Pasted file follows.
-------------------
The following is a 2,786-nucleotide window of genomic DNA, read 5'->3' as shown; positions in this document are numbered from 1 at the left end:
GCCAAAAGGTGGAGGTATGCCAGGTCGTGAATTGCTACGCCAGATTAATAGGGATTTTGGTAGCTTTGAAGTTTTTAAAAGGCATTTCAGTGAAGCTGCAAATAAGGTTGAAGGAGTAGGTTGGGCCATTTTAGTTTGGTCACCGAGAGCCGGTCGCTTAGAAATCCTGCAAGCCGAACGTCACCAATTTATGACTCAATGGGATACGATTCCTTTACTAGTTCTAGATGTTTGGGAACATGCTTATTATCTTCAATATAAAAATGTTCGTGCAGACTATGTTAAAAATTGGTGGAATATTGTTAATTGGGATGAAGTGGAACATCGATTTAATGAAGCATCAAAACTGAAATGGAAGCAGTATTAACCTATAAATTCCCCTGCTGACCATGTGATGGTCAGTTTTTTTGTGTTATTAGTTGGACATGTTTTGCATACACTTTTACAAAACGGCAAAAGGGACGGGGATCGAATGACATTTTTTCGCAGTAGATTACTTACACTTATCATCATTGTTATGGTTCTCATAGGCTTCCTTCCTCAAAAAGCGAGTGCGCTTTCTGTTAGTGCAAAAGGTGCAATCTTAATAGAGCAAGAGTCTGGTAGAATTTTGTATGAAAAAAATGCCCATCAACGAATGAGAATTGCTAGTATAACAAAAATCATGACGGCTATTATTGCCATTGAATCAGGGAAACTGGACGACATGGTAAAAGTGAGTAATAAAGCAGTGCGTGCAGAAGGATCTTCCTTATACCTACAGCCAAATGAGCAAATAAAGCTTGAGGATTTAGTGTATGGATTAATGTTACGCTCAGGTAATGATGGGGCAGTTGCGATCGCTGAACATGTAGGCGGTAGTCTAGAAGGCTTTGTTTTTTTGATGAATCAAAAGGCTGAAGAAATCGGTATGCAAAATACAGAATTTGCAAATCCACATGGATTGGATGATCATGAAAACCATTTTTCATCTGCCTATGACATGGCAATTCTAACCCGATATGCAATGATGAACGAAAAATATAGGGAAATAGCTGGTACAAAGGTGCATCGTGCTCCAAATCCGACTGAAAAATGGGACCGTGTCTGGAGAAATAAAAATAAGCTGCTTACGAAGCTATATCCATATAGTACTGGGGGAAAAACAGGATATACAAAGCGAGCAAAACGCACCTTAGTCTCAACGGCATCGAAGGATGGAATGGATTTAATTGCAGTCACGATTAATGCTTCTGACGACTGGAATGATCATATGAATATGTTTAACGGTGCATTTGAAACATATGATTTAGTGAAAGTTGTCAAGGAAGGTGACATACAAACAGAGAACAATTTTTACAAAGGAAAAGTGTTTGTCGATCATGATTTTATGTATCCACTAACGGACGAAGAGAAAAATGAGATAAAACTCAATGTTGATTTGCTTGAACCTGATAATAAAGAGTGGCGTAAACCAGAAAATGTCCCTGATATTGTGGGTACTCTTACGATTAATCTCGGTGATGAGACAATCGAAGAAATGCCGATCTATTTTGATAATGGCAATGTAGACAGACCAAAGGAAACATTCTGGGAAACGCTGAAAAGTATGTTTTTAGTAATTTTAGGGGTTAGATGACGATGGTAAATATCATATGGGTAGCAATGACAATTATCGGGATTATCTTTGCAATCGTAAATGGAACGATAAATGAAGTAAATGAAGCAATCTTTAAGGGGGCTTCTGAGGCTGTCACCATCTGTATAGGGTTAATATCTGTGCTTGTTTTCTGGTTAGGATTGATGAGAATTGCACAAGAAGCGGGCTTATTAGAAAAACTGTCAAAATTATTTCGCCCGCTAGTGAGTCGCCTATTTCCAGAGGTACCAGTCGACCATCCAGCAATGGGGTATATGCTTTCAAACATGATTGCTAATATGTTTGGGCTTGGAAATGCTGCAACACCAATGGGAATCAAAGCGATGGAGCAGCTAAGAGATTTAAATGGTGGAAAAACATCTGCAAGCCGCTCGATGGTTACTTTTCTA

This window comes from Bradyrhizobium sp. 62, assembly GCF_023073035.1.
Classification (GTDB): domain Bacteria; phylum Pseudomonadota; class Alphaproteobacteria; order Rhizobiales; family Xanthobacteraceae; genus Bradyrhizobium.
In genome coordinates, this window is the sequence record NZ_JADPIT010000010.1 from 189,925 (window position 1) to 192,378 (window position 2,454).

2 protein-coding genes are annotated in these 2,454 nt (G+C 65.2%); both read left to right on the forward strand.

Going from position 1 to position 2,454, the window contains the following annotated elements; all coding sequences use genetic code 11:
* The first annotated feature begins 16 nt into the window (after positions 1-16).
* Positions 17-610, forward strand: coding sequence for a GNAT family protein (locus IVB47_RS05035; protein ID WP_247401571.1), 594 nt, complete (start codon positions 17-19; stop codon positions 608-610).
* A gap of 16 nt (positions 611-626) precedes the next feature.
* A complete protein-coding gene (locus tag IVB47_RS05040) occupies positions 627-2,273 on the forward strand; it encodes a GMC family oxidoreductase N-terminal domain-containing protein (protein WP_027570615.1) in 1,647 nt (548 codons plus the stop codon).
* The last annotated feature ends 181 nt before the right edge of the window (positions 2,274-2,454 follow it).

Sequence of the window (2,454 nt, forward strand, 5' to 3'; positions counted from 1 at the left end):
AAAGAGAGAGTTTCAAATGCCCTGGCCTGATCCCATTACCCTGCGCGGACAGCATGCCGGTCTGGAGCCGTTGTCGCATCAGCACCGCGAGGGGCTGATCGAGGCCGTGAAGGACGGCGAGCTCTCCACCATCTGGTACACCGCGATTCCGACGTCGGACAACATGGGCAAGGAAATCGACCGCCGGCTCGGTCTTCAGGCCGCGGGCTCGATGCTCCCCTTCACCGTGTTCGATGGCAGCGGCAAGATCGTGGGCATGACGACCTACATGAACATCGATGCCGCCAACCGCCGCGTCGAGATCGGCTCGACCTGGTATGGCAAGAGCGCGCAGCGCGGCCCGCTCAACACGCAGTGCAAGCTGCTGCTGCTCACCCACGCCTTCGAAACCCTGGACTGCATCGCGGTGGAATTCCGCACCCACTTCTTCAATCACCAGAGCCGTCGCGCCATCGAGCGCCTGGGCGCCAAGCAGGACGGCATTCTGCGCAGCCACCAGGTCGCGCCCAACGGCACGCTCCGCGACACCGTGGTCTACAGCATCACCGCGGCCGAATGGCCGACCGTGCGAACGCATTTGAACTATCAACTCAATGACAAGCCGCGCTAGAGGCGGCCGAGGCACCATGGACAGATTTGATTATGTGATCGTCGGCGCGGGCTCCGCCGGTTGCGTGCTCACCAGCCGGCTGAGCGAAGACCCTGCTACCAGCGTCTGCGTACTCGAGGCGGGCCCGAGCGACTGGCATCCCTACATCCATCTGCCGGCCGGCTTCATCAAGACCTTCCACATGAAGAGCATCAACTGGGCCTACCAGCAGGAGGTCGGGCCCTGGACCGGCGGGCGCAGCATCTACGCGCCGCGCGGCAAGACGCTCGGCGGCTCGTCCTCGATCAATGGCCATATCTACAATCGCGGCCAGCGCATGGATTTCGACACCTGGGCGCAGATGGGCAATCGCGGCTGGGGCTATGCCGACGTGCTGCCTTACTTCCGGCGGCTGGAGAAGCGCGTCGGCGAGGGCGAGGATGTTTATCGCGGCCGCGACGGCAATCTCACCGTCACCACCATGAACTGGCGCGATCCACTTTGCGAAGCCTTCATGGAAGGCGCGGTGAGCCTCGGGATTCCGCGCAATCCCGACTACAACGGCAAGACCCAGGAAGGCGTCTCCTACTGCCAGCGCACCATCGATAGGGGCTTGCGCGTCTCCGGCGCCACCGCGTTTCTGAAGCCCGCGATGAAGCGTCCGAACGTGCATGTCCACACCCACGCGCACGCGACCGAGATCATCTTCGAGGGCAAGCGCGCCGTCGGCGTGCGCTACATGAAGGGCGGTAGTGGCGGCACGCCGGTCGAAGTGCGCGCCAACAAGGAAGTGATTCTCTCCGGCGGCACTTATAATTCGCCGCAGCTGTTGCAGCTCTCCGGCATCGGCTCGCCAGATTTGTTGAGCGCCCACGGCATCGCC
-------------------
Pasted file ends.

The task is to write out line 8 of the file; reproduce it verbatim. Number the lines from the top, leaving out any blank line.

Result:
* The first annotated feature begins 16 nt into the window (after positions 1-16).